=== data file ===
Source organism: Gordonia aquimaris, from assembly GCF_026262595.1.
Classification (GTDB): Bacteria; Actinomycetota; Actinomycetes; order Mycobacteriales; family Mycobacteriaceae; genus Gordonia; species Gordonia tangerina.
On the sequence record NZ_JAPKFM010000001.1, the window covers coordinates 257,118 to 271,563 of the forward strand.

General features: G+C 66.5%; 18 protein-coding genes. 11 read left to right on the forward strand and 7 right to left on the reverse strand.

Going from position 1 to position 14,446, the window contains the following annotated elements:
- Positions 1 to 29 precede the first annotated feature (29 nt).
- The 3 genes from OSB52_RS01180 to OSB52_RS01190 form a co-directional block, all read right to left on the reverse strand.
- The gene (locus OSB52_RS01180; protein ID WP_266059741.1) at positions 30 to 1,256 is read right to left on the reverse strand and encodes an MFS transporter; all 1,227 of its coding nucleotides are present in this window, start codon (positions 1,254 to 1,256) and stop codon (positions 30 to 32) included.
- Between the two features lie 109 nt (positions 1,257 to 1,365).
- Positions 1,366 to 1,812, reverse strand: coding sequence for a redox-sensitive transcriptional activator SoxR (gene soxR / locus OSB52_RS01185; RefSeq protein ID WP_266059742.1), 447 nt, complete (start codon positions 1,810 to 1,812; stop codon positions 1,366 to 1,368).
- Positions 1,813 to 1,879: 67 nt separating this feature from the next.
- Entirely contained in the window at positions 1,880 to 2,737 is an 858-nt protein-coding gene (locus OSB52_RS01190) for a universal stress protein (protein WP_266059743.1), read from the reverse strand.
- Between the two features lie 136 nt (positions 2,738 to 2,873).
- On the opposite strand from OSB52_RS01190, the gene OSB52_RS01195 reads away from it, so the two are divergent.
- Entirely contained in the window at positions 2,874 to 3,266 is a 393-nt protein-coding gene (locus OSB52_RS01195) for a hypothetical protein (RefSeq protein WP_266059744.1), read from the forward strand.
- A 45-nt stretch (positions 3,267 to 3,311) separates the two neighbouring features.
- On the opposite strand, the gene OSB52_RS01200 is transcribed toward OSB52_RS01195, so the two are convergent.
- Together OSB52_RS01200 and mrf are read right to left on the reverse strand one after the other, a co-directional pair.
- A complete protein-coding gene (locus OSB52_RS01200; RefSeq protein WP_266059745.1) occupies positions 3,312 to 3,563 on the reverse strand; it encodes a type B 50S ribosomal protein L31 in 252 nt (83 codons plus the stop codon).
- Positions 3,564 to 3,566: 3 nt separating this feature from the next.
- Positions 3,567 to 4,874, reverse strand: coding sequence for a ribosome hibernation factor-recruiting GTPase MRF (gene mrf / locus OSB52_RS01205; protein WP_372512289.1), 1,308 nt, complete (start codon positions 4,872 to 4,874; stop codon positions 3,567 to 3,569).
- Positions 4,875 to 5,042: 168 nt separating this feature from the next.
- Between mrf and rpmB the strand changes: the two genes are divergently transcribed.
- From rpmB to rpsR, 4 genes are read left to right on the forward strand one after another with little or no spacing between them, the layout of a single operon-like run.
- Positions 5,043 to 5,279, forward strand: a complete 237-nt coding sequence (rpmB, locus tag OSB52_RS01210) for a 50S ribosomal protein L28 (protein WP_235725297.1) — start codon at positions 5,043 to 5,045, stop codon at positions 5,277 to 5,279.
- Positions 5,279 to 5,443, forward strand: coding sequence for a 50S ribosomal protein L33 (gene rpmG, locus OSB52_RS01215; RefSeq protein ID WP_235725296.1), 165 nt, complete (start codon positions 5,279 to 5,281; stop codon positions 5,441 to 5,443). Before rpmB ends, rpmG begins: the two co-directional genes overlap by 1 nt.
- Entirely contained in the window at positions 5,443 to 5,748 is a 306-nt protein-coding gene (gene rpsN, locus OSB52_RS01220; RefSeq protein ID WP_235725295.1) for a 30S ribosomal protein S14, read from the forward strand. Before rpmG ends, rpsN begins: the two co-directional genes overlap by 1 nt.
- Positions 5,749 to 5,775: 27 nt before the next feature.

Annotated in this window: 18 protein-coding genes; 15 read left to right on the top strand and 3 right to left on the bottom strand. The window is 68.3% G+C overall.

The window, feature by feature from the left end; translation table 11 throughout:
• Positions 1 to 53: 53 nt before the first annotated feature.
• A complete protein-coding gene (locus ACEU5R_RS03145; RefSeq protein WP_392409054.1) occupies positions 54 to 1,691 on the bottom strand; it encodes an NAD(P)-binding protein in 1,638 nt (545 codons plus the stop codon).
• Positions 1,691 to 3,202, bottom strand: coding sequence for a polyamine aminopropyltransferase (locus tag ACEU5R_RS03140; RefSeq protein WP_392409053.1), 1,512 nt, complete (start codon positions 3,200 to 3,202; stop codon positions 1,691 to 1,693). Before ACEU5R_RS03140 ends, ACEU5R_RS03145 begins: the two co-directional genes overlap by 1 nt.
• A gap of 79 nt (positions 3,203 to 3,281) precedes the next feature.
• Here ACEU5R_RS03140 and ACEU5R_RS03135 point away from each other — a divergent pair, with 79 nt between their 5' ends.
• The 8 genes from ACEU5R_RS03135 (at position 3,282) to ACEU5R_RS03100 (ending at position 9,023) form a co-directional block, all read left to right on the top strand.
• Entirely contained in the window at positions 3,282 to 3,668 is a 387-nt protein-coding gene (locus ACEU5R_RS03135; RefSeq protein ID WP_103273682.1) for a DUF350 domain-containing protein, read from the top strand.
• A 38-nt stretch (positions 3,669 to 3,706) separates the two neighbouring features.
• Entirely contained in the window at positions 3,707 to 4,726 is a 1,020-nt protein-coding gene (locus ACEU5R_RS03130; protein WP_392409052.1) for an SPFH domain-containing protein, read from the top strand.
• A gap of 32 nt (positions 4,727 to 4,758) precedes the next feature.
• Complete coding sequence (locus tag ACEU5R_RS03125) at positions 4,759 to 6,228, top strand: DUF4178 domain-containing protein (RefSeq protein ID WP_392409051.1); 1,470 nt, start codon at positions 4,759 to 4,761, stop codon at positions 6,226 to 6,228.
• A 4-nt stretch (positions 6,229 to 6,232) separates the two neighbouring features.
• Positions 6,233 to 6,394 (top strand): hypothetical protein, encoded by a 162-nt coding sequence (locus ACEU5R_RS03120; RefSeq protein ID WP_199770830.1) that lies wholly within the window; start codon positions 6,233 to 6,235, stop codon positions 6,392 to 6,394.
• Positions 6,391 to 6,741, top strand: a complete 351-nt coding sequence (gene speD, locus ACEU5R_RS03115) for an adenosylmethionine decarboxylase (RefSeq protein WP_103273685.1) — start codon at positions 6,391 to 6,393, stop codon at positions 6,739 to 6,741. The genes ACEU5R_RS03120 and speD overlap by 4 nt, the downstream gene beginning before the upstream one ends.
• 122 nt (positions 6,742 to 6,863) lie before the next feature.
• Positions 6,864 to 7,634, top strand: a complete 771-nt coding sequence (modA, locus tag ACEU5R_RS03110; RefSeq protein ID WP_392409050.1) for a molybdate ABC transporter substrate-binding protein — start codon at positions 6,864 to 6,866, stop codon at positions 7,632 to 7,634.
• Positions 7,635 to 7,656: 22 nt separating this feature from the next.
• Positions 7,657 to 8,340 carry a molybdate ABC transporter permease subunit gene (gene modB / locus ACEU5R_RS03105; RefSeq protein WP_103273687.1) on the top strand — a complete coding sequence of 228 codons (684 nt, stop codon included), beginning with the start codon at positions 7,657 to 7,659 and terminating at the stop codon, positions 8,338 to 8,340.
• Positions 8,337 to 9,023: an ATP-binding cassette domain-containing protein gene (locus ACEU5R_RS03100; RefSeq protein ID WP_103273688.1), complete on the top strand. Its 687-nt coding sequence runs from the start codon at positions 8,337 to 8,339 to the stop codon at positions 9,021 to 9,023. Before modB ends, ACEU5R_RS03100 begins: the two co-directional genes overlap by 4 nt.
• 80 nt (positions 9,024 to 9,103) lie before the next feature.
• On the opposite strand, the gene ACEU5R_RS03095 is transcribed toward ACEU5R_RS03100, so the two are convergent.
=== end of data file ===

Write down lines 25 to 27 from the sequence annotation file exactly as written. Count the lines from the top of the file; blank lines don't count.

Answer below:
- Positions 5,043 to 5,279, forward strand: a complete 237-nt coding sequence (rpmB, locus tag OSB52_RS01210) for a 50S ribosomal protein L28 (protein WP_235725297.1) — start codon at positions 5,043 to 5,045, stop codon at positions 5,277 to 5,279.
- Positions 5,279 to 5,443, forward strand: coding sequence for a 50S ribosomal protein L33 (gene rpmG, locus OSB52_RS01215; RefSeq protein ID WP_235725296.1), 165 nt, complete (start codon positions 5,279 to 5,281; stop codon positions 5,441 to 5,443). Before rpmB ends, rpmG begins: the two co-directional genes overlap by 1 nt.
- Entirely contained in the window at positions 5,443 to 5,748 is a 306-nt protein-coding gene (gene rpsN, locus OSB52_RS01220; RefSeq protein ID WP_235725295.1) for a 30S ribosomal protein S14, read from the forward strand. Before rpmG ends, rpsN begins: the two co-directional genes overlap by 1 nt.